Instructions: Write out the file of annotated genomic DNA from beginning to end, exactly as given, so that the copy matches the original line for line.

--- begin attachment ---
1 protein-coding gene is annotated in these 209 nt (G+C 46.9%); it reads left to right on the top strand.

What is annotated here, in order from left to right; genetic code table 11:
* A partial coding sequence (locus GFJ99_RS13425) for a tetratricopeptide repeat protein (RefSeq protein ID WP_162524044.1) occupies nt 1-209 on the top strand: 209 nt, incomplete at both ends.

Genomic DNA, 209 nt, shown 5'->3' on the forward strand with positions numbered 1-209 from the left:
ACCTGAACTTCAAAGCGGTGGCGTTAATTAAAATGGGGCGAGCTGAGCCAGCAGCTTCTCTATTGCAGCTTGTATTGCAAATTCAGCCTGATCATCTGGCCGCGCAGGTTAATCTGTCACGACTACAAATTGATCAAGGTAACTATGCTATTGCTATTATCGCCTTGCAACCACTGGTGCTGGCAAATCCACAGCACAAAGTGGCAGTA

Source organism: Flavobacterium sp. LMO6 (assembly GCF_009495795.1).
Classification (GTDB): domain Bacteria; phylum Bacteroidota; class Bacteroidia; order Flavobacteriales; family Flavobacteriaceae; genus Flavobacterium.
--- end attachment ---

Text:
1 protein-coding gene is annotated in these 209 nt (G+C 46.9%); it reads left to right on the top strand.

What is annotated here, in order from left to right; genetic code table 11:
* A partial coding sequence (locus GFJ99_RS13425) for a tetratricopeptide repeat protein (RefSeq protein ID WP_162524044.1) occupies nt 1-209 on the top strand: 209 nt, incomplete at both ends.

Genomic DNA, 209 nt, shown 5'->3' on the forward strand with positions numbered 1-209 from the left:
ACCTGAACTTCAAAGCGGTGGCGTTAATTAAAATGGGGCGAGCTGAGCCAGCAGCTTCTCTATTGCAGCTTGTATTGCAAATTCAGCCTGATCATCTGGCCGCGCAGGTTAATCTGTCACGACTACAAATTGATCAAGGTAACTATGCTATTGCTATTATCGCCTTGCAACCACTGGTGCTGGCAAATCCACAGCACAAAGTGGCAGTA

Source organism: Flavobacterium sp. LMO6 (assembly GCF_009495795.1).
Classification (GTDB): domain Bacteria; phylum Bacteroidota; class Bacteroidia; order Flavobacteriales; family Flavobacteriaceae; genus Flavobacterium.